Adidas Loses Three Stripes Trademark Battle In European Court

Adidas has failed in an attempt to broaden trademark protection for its three-stripes symbol in the European Union. The German company will not be allowed to trademark three stripes horizontally / vertically next to each other, Europe's second-highest court has ruled. The court called it "an ordinary figurative mark."



To anticipate it right away: Contrary to what is often read now, Adidas has not lost (all) its trademark rights to the three stripes. Rather, the dispute involved a very specific design of the three stripes.


Adidas: EU Court Rules Against Three Stripes Trademark

Adidas registered these three strips in 2014.



Adidas registered above Three Stripes mark in 2014 as a Union trademark, i.e. a trademark with EU-wide validity, which will be registered at the "Office of the European Union for Intellectual Property" (EUIPO).


The Patrick (owned by Shoe Branding Europe) boot it started with

Shoe Branding Europe did not agree to this and filed a request for cancellation. The EUIPO granted this request in 2017 and cancelled the trademark. Adidas took the case to the European Union Court (EuG). This has now decided that EUIPO rightly cancelled the trademark (judgment of 19.06.2019, file no. T-307/17).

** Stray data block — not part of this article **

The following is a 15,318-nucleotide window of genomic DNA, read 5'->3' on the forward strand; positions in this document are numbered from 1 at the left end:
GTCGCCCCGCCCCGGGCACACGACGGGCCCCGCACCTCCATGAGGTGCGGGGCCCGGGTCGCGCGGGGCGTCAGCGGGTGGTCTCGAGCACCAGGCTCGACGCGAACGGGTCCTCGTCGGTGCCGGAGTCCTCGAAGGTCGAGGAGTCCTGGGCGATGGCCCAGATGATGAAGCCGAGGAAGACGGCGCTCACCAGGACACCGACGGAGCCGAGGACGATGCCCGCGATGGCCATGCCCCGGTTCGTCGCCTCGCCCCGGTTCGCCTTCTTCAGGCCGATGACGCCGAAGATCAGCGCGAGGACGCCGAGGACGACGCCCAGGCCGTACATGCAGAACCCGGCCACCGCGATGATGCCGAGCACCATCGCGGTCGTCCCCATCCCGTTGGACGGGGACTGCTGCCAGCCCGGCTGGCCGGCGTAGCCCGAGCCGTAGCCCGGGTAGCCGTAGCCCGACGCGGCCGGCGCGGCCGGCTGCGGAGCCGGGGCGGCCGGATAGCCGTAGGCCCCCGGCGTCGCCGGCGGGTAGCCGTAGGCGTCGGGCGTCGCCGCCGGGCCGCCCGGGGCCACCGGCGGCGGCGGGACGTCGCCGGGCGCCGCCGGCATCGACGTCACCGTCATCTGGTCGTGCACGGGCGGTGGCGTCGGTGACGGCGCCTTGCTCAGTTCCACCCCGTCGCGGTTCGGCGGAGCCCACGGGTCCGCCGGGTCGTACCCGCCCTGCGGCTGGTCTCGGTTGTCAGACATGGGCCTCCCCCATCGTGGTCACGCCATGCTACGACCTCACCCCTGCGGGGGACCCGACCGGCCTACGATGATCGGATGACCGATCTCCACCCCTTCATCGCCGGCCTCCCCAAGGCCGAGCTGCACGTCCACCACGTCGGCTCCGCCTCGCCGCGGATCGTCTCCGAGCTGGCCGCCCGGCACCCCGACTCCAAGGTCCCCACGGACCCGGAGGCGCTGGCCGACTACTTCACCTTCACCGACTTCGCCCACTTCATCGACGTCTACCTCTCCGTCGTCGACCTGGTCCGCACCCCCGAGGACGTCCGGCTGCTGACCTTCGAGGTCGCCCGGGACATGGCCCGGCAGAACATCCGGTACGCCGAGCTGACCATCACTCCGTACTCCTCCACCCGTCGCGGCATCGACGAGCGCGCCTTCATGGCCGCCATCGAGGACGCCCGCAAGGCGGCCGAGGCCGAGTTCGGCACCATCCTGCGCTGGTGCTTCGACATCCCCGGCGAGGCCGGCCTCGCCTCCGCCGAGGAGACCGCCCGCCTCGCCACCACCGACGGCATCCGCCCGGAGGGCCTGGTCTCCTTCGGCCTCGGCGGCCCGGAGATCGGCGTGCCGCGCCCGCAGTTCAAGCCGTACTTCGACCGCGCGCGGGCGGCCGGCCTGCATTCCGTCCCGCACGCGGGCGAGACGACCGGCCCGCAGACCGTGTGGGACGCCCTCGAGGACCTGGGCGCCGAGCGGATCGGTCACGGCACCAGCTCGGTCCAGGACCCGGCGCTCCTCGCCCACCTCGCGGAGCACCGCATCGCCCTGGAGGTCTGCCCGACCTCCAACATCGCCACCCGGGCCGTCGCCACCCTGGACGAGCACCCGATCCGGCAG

It said the company only provided evidence of its "acquired distinctive character" in five out of the EU's 28 member states. As such, the trademark "cannot, in the present case, be extrapolated to the entire territory of the EU."

"The mark is not a pattern mark composed of a series of regularly repetitive elements, but an ordinary figurative mark," the court said.



In 2014, EU intellectual property authorities approved of Adidas' three stripes trademark. However, the Belgium-based company Shoe Branding Europe challenged it, saying the trademark was not distinct enough.

Two years later, the EU Intellectual Property Office annulled Adidas' trademark, siding with the Belgian company's complaint.

The decision can still be appealed at the European Court of Justice, the EU's top court. However, Adidas only has two months to do so.

Adidas said in a statement the ruling did not impact other protected uses of the trademark in Europe.

“Whilst we are disappointed with the decision, we are further evaluating it and are welcoming the useful guidance that the court will give us for protecting our 3-stripe mark applied to our products in whichever direction in the future,” it said.



Do you think that we will see brands trying to release products with Three Stripes in order to challenge Adidas further? Share your thoughts in the comments below.
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